Reluctant Marketer: My history of selling wine at Linden Vineyards 1988 to present

by Jim Law

I am a winegrower. I spend most of the growing season in the vines and a good deal of the fall and winter in the cellar. I love it. This is what attracted me to the business 25 years ago. Once I started my own operation, it became apparent that I would have to be spending a significant amount of my time selling wine. My goal then remains my goal today: to spend as little time as possible on the marketing end of the business. It’s not so much that I don’t like to sell wine, it’s that marketing takes me away from what I love best. Ironically this situation has contributed to the financial success of Linden. By putting a minimum amount of resources into sales, marketing and promotion, the wine we do sell is at a high profit margin. These profits are funneled back into the vineyard and cellar. The greatest part of our wine is sold in our tasting room (cellar door). Any wine sold through our distributor I consider as a marketing expense rather than a profitable sale. This is the reality of small wineries and the three-tier system.

Seeing so many new wineries starting up, and going through the same growing pains Linden went through, I thought I would write about Linden’s marketing evolution. I usually find marketing articles to be incredibly vague, patronizing and sometimes condescending. For this reason I’ve decided to take the reader through my personal, nuts and bolts saga.

Phase 1: Scared to Death: (1988 to the early 1990’s).

My early business life centered around cash flow. It’s hard to be a visionary when you are constantly worried about how you are going to pay the bills. The marketing reflected this. I call it shotgun marketing. Sell bottles to anyone, anywhere, anyhow. Festivals, winery events, store tastings, dinners. I get exhausted just thinking about it. The vineyard was occasionally neglected; just not enough time. Wine style became dictated by market trends rather than vision or terroir expression.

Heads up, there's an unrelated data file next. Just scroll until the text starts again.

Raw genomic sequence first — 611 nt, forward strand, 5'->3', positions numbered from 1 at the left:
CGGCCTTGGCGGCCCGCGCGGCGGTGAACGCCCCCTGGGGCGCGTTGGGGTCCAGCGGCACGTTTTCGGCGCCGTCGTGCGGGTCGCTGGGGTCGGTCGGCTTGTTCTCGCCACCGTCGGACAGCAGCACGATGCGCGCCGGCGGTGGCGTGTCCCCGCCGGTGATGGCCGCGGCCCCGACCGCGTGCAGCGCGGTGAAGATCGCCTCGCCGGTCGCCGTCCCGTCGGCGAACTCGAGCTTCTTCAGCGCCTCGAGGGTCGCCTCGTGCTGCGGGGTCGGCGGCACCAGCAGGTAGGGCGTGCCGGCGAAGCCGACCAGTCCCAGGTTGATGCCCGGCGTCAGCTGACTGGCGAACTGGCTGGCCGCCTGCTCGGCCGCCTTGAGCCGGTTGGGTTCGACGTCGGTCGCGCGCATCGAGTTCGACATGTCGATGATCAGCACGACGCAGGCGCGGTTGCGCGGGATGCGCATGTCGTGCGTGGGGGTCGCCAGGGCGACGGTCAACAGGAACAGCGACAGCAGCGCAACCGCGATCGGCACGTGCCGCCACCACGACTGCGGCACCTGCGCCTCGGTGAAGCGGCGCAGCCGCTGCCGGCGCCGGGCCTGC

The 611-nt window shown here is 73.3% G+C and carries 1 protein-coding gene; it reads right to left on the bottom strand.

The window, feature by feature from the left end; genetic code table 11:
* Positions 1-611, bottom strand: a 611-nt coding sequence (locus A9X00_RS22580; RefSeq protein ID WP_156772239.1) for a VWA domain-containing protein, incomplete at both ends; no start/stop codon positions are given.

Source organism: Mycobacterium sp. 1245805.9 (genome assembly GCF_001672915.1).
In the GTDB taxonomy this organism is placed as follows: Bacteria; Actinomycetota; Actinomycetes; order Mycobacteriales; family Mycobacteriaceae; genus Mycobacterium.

Marketing consisted of attracting bodies into our tasting room, which was and is still located several miles down a narrow, windy mountain road. There was a certain comfort level associated with lots of people in the tasting room. We knocked ourselves out giving tours on demand and lengthy tastings to sell one bottle of wine.

The first year in business we sold out all of our wine. This made me feel good, and encouraged me to start an aggressive planting program in addition to leasing some local vineyards. This is also what lead to a massive cash flow problem that took me years to dig out of. I’m still paying back the loans. This is a scenario that I see repeated regularly by new wineries: The first year is the ‘honeymoon’. You are the new kid on the block, and retailers and wine enthusiasts want to check you out. That tiny first year’s production sells out fast. Customers are begging for more wine. You plant more grapes, buy more grapes, more tanks, barrels, bottles, corks. When the new and greatly increased inventory is ready to sell, it no longer seems to fly off the shelf. There is another new kid on the block. But in fact, the wine is selling just like the previous year. Selling 3,000 cases is different than selling 800. The monthly payments to the bank continue to make festivals and winery events very attractive. The candle is burning at both ends.

My epiphany came one Labor Day weekend in the early to mid nineties. I had just reviewed my accountant’s report showing marketing costs per bottle greatly exceeding production costs. That Sunday we had one of our Jazz Concerts at the vineyard. It rained. The musicians set up in the cellar. The winery was packed with people having a good time. The musicians decided that Jimi Hendrix fit into our agreed upon classical jazz format. What had I created? Was this why I got into this business? What business was I in?

Phase 2: Smart growth and the courage to do nothing: (early 1990’s to late 1990’s).